FAQs About Gender and Identity

  • How do people become straight, lesbian, gay, bisexual, or other orientations?

No one really knows for sure. However, the vast majority of credible professional experts believe that sexual orientation is not a choice but rather part of our normal human condition. Regardless of how our sexual orientation develops, the majority of evidence states that it is nearly impossible to change or choose.

  • I think I might be LGBTQIA+. How do I know for sure?

There are hundreds of different ways to realize you are not straight. Some LGBTQIA+ people say that from the time they were very young they just “felt different” or “just knew” they weren’t like their friends. It usually begins at a young age but can also occur at different stages in a person’s life. People who are LGBTQIA+ often say it took a while to put a name to their feelings. Once they learned what being LGB was, it started to make sense to think about their own sexual orientation in those terms.

  • How can I be sure of my sexual orientation if I’m not sexually active?

A person does not need to engage in sexual activity to discover who they are. It is the attraction that helps determine sexual orientation. Sexual orientation is the deeply held sense of attraction, either emotional, physical, and mental attraction to another person.

  • I thought LGBTQIA+ people act a certain way. If I don’t fit the stereotype, am I still LGBTQIA+?

Stereotypes are harmful and is a method that groups a description of similar people together. There is no right or wrong way on how to act, behave, or think. All LGBTQIA+ people do not act the same in similar ways that all straight people do not act the same. People who are LGBTQIA+, like people who are straight, can act in many different ways, and might or might not fit stereotypes. There is a wide range of diversity within the community. We encourage all people to not make assumptions and stereotype groups of people together.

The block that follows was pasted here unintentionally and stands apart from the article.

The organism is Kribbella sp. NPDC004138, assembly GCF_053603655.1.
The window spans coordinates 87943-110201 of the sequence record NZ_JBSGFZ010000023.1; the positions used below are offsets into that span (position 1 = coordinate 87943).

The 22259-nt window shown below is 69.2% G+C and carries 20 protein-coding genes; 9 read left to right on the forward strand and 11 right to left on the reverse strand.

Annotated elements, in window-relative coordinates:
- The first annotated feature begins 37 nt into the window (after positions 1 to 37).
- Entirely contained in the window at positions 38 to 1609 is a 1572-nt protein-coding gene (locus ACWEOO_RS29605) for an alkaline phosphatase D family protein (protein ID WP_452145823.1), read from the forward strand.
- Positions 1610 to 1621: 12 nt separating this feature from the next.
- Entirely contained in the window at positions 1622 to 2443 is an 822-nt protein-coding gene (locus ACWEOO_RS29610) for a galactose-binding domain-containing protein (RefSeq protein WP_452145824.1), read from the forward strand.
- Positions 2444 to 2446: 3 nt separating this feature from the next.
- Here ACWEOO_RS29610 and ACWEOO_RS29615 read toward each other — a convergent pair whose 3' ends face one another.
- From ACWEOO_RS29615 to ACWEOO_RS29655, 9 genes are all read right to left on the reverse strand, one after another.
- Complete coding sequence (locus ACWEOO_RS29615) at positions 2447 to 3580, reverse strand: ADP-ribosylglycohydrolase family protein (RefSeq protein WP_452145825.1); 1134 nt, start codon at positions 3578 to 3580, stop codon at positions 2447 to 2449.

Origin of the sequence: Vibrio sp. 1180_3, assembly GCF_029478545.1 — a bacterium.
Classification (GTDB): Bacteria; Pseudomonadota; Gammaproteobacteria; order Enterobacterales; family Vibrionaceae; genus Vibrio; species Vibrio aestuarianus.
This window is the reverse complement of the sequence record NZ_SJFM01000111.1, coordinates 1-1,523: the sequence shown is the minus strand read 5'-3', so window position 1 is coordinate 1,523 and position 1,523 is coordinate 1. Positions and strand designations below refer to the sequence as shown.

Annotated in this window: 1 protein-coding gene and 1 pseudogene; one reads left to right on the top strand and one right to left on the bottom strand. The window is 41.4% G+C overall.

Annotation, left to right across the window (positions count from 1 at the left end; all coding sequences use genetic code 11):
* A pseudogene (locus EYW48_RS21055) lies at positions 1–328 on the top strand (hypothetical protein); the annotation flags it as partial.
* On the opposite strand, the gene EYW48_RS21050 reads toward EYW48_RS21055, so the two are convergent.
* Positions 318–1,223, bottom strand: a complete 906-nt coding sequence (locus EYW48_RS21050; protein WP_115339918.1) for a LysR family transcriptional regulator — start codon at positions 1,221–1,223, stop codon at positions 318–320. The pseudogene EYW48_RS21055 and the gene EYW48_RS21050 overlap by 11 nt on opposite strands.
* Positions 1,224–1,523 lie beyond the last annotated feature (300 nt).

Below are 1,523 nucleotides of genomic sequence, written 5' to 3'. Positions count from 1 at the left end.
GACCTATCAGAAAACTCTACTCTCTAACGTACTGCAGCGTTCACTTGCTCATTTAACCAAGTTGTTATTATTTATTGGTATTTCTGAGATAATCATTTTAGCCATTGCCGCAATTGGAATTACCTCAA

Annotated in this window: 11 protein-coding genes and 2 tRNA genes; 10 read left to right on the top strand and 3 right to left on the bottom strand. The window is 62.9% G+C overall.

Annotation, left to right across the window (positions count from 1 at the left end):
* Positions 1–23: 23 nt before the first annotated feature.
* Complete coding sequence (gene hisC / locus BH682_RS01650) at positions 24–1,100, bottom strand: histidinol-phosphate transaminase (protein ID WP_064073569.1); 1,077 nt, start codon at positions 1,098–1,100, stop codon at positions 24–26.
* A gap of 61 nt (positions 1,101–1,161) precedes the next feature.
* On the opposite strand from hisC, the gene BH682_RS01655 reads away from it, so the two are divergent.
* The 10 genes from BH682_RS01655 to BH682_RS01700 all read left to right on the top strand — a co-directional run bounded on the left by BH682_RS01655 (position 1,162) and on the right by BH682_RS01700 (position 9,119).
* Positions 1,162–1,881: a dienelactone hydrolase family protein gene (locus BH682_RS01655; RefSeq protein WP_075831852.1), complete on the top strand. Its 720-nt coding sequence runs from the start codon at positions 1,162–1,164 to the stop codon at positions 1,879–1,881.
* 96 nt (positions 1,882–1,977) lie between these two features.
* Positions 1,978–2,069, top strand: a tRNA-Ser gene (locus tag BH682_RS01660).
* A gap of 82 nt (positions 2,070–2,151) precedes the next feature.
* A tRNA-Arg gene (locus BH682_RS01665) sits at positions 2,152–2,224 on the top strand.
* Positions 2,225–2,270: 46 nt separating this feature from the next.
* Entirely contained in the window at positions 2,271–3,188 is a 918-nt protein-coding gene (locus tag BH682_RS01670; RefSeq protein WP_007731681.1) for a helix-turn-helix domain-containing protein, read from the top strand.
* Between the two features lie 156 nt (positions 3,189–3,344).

• I have a crush on my same-sex best friend. Does this mean I’m LGBTQIA+?

Not necessarily and not always. Intimacy looks and feels different for everyone. Holding hands with your same-sex best friend doesn’t make you LGBTQIA+. Enjoying cuddles does not make you LGBTQIA+. Your attraction can happen on an emotional, physical, or romantic level. You can be attracted to your best friend on an emotional level but not on a physical level. Many people develop crushes on someone of the same sex at some point in their lives, and we often explore or identify with different gender roles and expectations throughout our lives.

  • I have a crush on someone at my school. How can I tell if they’re LGBTQIA+ too?

It’s impossible to know for sure whether someone identifies as LGB just by looking at them. We shouldn’t assume people are LGBTQIA+ because of the way they look, dress, or act. Figuring out if someone is LGBTQIA+ if they’re not completely out is like figuring out if someone is interested in you: Sometimes you can tell, sometimes you can’t. It can be an extremely frustrating and stressful process, but it is part of getting to know the people around you and exploring relationships.